Open Letter to the Armed Groups Operating in Cauca

Amnesty International Releases Report about Land Restitution Featuring El Tamarindo

Amnesty International released a report entitled “Colombia: A Land Title is Not Enough: Ensuring Sustainable Land Restitution in Colombia,” highlighting the community of Tamarindo, where FOR Peace Presence accompanies.

Picture 4Access to land is one of the root causes for the 50+ years of armed internal conflict in Colombia. Between 6 and 8 million people have been internally displaced in this time. Colombian and international large-scale mining, infrastructure and agroindustrial projects have greatly benefitted from the removal of Colombian communities from strategic areas by forced displacement, while the displaced populations have been exposed to a multitude of abuses and violations of their basic rights. Those most adversely affected are communities who have traditionally lived off the land, or namely afro-descendant, indigenous and small-scale farming communities.

In 2012 the Victims and Land Restitution Law, Law 1448, came into force. It has been the latest attempt not only for land restitution and nationwide clarification of land titles, but to offer more general reparations to the victims of the armed conflict. The right to reparation for harm suffered lies at the core of international human rights law – this implies adequate, effective and prompt reparation, including land restitution. The report analyzes if these sorts of reparations have been achieved through Law 1448.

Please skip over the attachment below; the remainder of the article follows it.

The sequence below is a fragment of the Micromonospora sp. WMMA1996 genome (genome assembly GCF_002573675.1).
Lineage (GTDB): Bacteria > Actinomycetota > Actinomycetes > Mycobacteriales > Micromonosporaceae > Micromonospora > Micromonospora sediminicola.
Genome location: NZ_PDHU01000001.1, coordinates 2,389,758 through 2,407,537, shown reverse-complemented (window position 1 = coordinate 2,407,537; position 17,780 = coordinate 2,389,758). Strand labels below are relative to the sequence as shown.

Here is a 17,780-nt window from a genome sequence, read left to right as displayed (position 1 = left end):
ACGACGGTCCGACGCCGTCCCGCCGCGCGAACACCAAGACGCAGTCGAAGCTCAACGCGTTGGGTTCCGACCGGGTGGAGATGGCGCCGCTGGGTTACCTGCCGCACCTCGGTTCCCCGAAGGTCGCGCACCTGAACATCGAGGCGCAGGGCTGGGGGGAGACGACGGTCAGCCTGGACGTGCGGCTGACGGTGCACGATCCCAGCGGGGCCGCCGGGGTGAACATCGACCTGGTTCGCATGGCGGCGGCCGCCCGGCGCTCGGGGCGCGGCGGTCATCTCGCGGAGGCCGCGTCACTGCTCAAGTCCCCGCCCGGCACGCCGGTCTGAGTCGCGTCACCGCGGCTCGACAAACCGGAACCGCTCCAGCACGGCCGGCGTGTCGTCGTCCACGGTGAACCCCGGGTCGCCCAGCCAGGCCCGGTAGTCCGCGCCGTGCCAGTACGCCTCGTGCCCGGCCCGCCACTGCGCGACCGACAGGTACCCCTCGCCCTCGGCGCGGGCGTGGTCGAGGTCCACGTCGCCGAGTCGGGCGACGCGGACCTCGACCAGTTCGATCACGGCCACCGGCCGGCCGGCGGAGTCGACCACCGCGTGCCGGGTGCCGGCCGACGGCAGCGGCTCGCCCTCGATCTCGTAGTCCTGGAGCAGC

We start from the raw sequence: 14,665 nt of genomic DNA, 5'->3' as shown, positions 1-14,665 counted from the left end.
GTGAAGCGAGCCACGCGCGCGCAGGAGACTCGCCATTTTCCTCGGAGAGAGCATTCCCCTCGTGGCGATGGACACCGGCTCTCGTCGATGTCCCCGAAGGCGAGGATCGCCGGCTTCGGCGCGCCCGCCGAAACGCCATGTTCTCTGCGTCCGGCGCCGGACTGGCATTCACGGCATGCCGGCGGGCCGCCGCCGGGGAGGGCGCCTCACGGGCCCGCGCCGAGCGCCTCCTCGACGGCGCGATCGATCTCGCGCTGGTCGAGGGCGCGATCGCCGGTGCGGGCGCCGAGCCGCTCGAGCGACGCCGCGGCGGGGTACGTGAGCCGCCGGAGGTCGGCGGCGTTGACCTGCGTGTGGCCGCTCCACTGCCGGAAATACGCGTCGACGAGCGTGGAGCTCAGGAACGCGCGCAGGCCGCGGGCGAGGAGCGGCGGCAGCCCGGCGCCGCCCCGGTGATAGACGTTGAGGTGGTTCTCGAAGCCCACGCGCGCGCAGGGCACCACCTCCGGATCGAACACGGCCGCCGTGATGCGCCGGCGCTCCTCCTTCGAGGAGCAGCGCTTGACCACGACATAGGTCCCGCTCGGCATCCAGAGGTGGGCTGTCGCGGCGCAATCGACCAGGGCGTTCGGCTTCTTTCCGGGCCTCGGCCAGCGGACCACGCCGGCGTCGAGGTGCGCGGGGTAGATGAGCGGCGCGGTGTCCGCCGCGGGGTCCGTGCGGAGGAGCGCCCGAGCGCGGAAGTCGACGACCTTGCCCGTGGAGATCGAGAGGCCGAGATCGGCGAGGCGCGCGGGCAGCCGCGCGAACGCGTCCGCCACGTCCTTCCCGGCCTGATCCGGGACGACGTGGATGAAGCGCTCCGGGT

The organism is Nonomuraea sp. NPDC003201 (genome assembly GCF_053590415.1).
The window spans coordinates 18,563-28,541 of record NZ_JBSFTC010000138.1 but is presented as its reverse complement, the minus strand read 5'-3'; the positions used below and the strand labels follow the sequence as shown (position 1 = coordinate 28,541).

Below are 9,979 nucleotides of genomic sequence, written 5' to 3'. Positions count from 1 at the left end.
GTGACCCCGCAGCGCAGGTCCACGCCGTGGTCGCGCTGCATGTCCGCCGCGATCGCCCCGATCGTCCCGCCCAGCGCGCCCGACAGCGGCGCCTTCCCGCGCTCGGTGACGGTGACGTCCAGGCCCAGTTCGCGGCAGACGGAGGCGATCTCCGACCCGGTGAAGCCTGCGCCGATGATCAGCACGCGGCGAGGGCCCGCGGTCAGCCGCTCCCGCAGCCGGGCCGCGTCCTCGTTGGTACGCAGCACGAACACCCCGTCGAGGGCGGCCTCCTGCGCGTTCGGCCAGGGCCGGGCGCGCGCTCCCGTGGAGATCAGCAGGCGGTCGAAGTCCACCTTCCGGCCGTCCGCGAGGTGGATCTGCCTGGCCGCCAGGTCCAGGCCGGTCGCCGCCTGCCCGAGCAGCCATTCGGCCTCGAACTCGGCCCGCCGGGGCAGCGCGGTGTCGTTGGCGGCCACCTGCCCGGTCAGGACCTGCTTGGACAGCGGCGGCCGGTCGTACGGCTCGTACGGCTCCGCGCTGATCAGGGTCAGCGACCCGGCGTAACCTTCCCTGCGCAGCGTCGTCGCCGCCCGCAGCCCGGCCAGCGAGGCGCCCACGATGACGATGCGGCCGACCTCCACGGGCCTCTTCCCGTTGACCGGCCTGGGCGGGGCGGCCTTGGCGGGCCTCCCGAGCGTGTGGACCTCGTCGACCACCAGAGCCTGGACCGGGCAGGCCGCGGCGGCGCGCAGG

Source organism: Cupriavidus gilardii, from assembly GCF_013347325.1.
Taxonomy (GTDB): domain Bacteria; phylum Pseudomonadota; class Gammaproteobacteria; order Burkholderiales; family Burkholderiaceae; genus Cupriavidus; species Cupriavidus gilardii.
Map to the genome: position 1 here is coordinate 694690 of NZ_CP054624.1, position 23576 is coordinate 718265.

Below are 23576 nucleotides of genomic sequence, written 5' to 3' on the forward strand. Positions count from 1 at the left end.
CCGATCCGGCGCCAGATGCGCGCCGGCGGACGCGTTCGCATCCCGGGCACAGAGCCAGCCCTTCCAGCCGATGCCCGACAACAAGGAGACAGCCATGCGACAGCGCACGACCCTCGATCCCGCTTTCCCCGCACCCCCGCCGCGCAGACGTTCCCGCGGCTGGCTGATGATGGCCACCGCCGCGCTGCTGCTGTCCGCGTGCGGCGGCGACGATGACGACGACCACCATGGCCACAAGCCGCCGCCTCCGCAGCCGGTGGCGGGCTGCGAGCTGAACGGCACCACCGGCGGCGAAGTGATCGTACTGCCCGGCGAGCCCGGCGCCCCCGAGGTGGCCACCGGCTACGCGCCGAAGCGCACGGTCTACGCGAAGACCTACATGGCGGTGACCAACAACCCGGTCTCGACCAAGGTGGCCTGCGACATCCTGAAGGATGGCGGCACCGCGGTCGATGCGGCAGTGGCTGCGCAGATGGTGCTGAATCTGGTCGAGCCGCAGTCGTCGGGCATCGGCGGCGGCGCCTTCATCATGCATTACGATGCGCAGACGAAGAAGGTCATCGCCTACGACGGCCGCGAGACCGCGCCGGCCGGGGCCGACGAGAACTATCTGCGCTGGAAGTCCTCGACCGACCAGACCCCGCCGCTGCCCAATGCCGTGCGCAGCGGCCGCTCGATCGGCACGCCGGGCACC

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Open Letter to the Armed Groups Operating in Cauca

By FOR Colombia
Thursday, March 29, 2012, 7:26pm

Open Letter to the Armed Groups Operating in Cauca
 Regional Indigenous Council of Cauca

Popoyán, March 6, 2012

As a popular saying goes, there is nobody deafer than one who does not want to hear, and nobody blinder than one who does not want to see. It has been a tradition of armed groups — and there is not a single exception to this rule — to claim that it is their enemy who must respect Human Rights and International Humanitarian Law. All make an effort to show that, in combat, civilian victims and damage to social infrastructure are the other’s fault. This lunacy is such that they see enemies not only along the riverbank, but in the river itself, and to justify this interpretation, they search in unorthodox ways to clean up what they consider to be murky. As such, they end up doing irreparable damage to the environment and sacrificing the core spirit of their struggle.


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